Understanding Tax Reporting Requirements for Timeshare Owners
For the majority of timeshare owners, there are generally no additional income tax reporting requirements related to their timeshare ownership. However, there are some exceptions, and under specific circumstances, reporting may be necessary.
Understanding Tax Implications When Buying, Selling, or Renting Timeshares:
For instance, if you actively engage in the business of buying, selling, or renting timeshares, your timeshare transactions must be reported on your tax return, and they will be treated for tax purposes as any other business enterprise with revenue reporting and expense deductions. On the other hand, if you are like most timeshare owners who acquired their timeshare interests exclusively for personal use, there should be no tax reporting requirements.
If your timeshare interest is primarily for your personal use but you occasionally rent it out to offset the annual maintenance fees (with your personal use surpassing the infrequent rental), the IRS does not view that minimal rental activity as a trade or business. Consequently, there should be no required reporting for those occasional circumstances either.
Why Did I Receive a 1098 For Tax Reporting?
The confusion for many timeshare owners comes when their resort developer sends out an IRS tax form, the ‘1098’, which is a form typically used for reporting mortgage and other interest payments paid by the note obligor to the developer. If the mortgage note was instead for an individual’s primary or even a secondary, (or vacation) residence, then, those interest payments could be deductible to the taxpayer, assuming that the taxpayer elects to itemize their tax-deductible expenses. However, many taxpayers no longer itemize their deductions because the standard deduction is large enough to offer an equal or better overall deduction from a taxpayer’s adjusted gross income than the average itemizable deductions.
The Internal Revenue Service does, under very limited circumstances, treat a timeshare interest as a qualified time-sharing arrangement. You can treat a home you own under a time-sharing plan as a qualified home if it meets all the requirements. Again however, many of the newer timeshare product acquisitions do not transfer actual real estate to a purchaser but simply confer a right to use resort facilities on a points-based basis. It is unlikely that a points-based right to use interest, in the absence of actual partial deeded interest will comply with IRS regulations as a qualified time-sharing arrangement.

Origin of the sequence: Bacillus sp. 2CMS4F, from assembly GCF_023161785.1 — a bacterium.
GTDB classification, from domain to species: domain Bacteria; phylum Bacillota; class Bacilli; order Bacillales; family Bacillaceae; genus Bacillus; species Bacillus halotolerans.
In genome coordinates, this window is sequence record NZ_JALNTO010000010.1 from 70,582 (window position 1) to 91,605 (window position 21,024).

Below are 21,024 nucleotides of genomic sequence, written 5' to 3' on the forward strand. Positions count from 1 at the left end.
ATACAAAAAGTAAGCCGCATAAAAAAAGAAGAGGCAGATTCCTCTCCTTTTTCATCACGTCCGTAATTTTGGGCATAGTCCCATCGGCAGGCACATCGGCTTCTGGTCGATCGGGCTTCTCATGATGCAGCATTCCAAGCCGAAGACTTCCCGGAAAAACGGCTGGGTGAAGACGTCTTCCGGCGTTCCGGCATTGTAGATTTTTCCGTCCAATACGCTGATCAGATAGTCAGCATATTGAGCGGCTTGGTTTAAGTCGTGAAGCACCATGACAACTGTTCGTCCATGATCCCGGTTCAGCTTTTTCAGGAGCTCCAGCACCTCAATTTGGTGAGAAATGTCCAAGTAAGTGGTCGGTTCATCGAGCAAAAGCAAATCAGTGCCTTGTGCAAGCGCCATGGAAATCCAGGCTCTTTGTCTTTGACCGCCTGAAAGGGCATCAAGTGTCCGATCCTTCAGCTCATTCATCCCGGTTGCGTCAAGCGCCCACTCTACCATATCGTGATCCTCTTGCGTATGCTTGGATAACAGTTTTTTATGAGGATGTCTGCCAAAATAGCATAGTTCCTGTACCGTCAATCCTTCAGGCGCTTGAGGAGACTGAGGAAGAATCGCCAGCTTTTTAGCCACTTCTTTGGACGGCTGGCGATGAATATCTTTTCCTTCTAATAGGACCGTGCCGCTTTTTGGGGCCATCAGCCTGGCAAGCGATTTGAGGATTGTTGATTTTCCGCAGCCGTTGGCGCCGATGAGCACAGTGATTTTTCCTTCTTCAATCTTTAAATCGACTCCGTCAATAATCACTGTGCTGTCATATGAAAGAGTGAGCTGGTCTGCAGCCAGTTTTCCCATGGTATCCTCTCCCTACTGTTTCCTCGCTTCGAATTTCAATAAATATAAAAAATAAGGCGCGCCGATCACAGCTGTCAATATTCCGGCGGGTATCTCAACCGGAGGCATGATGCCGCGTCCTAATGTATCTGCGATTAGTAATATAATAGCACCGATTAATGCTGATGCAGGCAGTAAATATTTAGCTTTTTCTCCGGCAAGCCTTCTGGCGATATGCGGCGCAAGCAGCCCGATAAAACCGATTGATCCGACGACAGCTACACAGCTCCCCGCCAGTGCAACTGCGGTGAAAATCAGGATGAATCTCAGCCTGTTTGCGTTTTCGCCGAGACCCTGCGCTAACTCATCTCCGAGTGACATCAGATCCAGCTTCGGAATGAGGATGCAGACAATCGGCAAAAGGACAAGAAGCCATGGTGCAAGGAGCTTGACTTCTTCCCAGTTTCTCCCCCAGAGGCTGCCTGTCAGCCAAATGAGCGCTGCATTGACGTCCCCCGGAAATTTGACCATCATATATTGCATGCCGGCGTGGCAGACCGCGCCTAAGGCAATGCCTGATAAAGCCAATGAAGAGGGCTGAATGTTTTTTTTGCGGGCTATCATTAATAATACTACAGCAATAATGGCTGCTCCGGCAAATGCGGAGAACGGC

In spite of the possible confusion created when the timeshare interest holder received the developer prepared 1098, a copy of which was also presumably provided to the IRS, the recipient need not have concerns about the IRS having received this information, because it solely pertains to a possible deduction and in no way creates any assumption of unreported taxable income.
Therefore, the IRS form 1098 can be, and probably should be in most instances, disregarded by the recipient timeshare interest holder, particularly if that interest is used primarily for personal and family-based activities and the tax filer does not plan to itemize their deductions.
Timeshare Tax Questions and Filing
Always consult your CPA or tax preparer in all matters related to income tax filing. In most cases, a tax professional can identify the benefits of any expenses and deductions if any should exist beyond the personal use or resale of a timeshare.
Disclosure: This article is for informational purposes only and is not intended as legal or tax advice.
Led by timeshare attorneys J. Andrew Meyer and Michael D. Finn with over 75 years of combined legal experience. The Finn Law Group is a consumer protection firm specializing in Timeshare Law. If you feel you need to speak with an attorney about a timeshare matter, please contact us for a free consultation at 855-FINN-LAW or email us at [email protected]